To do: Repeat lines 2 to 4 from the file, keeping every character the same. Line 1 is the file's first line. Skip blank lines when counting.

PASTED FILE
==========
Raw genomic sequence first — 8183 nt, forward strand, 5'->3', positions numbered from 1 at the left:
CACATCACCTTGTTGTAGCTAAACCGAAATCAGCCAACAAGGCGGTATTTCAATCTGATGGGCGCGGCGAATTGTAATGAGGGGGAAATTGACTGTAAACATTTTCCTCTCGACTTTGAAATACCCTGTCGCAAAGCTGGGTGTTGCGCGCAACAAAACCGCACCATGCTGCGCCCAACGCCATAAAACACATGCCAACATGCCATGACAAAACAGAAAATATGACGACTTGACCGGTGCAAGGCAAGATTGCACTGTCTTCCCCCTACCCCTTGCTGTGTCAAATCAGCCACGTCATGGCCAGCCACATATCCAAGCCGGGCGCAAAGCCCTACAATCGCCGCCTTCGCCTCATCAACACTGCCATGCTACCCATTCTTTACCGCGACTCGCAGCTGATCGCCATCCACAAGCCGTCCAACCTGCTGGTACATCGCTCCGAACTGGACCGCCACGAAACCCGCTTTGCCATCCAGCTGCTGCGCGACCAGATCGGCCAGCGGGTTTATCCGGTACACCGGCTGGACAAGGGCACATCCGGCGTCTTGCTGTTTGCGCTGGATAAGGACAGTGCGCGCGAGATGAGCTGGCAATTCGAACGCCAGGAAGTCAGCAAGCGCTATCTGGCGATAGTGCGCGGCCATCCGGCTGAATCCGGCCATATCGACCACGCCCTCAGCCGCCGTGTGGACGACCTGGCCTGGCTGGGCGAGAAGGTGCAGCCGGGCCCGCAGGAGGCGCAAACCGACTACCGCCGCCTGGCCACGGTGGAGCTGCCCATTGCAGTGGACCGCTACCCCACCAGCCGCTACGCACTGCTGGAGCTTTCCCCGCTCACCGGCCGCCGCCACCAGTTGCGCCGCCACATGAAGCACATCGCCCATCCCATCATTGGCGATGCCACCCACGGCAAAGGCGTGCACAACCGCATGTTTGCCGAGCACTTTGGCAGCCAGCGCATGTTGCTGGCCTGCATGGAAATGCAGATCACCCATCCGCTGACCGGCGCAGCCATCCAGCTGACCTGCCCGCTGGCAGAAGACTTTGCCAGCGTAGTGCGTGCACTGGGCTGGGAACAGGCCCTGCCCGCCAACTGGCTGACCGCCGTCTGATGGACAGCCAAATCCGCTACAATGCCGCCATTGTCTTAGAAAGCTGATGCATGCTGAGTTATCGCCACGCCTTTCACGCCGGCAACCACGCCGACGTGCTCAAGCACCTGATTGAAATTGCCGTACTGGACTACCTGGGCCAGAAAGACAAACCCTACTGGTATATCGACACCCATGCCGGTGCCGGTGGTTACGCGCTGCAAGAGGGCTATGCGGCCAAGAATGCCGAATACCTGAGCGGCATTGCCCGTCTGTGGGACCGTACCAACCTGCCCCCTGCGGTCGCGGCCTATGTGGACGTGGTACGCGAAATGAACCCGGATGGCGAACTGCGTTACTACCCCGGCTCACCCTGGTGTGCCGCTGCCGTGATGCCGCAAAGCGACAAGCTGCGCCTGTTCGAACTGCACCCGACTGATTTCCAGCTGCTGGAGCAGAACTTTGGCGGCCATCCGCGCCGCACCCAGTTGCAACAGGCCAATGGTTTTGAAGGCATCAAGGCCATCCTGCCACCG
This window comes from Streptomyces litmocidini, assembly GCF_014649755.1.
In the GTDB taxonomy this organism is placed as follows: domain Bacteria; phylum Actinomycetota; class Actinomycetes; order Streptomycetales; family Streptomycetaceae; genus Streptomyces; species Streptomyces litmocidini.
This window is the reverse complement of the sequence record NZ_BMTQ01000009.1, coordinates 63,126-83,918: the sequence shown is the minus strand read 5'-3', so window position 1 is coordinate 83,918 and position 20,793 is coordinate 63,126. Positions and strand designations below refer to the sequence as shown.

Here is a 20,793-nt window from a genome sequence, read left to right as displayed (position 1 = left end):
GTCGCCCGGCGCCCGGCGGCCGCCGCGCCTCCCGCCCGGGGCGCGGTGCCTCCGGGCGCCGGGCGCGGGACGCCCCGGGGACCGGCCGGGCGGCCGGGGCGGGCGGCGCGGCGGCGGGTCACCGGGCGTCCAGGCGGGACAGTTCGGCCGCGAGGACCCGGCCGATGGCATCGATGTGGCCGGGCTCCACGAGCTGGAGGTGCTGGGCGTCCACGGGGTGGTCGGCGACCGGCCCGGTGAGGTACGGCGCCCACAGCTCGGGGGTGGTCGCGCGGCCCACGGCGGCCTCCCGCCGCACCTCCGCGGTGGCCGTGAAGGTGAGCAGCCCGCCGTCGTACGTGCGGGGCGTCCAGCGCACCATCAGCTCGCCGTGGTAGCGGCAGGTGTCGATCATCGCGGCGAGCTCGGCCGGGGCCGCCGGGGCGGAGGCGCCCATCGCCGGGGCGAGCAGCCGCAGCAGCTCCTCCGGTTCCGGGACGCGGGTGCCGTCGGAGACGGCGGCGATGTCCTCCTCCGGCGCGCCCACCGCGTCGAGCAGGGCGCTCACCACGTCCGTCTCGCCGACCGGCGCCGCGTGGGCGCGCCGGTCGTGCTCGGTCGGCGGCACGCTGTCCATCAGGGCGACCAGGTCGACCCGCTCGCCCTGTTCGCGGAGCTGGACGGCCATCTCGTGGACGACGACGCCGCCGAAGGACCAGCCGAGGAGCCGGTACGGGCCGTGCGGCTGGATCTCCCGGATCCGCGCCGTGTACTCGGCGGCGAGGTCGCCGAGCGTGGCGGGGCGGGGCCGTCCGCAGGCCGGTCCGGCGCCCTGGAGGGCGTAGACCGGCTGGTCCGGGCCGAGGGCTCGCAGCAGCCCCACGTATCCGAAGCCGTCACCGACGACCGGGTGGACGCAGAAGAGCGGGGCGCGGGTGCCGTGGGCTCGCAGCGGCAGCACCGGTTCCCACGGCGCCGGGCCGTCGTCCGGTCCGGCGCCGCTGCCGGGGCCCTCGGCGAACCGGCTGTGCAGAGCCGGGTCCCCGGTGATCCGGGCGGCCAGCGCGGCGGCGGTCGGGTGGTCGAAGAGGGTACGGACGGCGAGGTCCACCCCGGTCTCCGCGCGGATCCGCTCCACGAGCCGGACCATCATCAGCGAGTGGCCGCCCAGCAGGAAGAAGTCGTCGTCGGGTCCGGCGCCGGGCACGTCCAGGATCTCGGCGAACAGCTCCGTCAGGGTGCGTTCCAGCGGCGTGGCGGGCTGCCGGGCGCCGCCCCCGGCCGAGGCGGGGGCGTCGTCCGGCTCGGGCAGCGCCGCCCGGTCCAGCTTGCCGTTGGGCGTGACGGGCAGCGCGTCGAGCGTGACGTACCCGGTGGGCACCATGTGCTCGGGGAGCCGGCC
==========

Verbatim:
CACATCACCTTGTTGTAGCTAAACCGAAATCAGCCAACAAGGCGGTATTTCAATCTGATGGGCGCGGCGAATTGTAATGAGGGGGAAATTGACTGTAAACATTTTCCTCTCGACTTTGAAATACCCTGTCGCAAAGCTGGGTGTTGCGCGCAACAAAACCGCACCATGCTGCGCCCAACGCCATAAAACACATGCCAACATGCCATGACAAAACAGAAAATATGACGACTTGACCGGTGCAAGGCAAGATTGCACTGTCTTCCCCCTACCCCTTGCTGTGTCAAATCAGCCACGTCATGGCCAGCCACATATCCAAGCCGGGCGCAAAGCCCTACAATCGCCGCCTTCGCCTCATCAACACTGCCATGCTACCCATTCTTTACCGCGACTCGCAGCTGATCGCCATCCACAAGCCGTCCAACCTGCTGGTACATCGCTCCGAACTGGACCGCCACGAAACCCGCTTTGCCATCCAGCTGCTGCGCGACCAGATCGGCCAGCGGGTTTATCCGGTACACCGGCTGGACAAGGGCACATCCGGCGTCTTGCTGTTTGCGCTGGATAAGGACAGTGCGCGCGAGATGAGCTGGCAATTCGAACGCCAGGAAGTCAGCAAGCGCTATCTGGCGATAGTGCGCGGCCATCCGGCTGAATCCGGCCATATCGACCACGCCCTCAGCCGCCGTGTGGACGACCTGGCCTGGCTGGGCGAGAAGGTGCAGCCGGGCCCGCAGGAGGCGCAAACCGACTACCGCCGCCTGGCCACGGTGGAGCTGCCCATTGCAGTGGACCGCTACCCCACCAGCCGCTACGCACTGCTGGAGCTTTCCCCGCTCACCGGCCGCCGCCACCAGTTGCGCCGCCACATGAAGCACATCGCCCATCCCATCATTGGCGATGCCACCCACGGCAAAGGCGTGCACAACCGCATGTTTGCCGAGCACTTTGGCAGCCAGCGCATGTTGCTGGCCTGCATGGAAATGCAGATCACCCATCCGCTGACCGGCGCAGCCATCCAGCTGACCTGCCCGCTGGCAGAAGACTTTGCCAGCGTAGTGCGTGCACTGGGCTGGGAACAGGCCCTGCCCGCCAACTGGCTGACCGCCGTCTGATGGACAGCCAAATCCGCTACAATGCCGCCATTGTCTTAGAAAGCTGATGCATGCTGAGTTATCGCCACGCCTTTCACGCCGGCAACCACGCCGACGTGCTCAAGCACCTGATTGAAATTGCCGTACTGGACTACCTGGGCCAGAAAGACAAACCCTACTGGTATATCGACACCCATGCCGGTGCCGGTGGTTACGCGCTGCAAGAGGGCTATGCGGCCAAGAATGCCGAATACCTGAGCGGCATTGCCCGTCTGTGGGACCGTACCAACCTGCCCCCTGCGGTCGCGGCCTATGTGGACGTGGTACGCGAAATGAACCCGGATGGCGAACTGCGTTACTACCCCGGCTCACCCTGGTGTGCCGCTGCCGTGATGCCGCAAAGCGACAAGCTGCGCCTGTTCGAACTGCACCCGACTGATTTCCAGCTGCTGGAGCAGAACTTTGGCGGCCATCCGCGCCGCACCCAGTTGCAACAGGCCAATGGTTTTGAAGGCATCAAGGCCATCCTGCCACCG
This window comes from Streptomyces litmocidini, assembly GCF_014649755.1.
In the GTDB taxonomy this organism is placed as follows: domain Bacteria; phylum Actinomycetota; class Actinomycetes; order Streptomycetales; family Streptomycetaceae; genus Streptomyces; species Streptomyces litmocidini.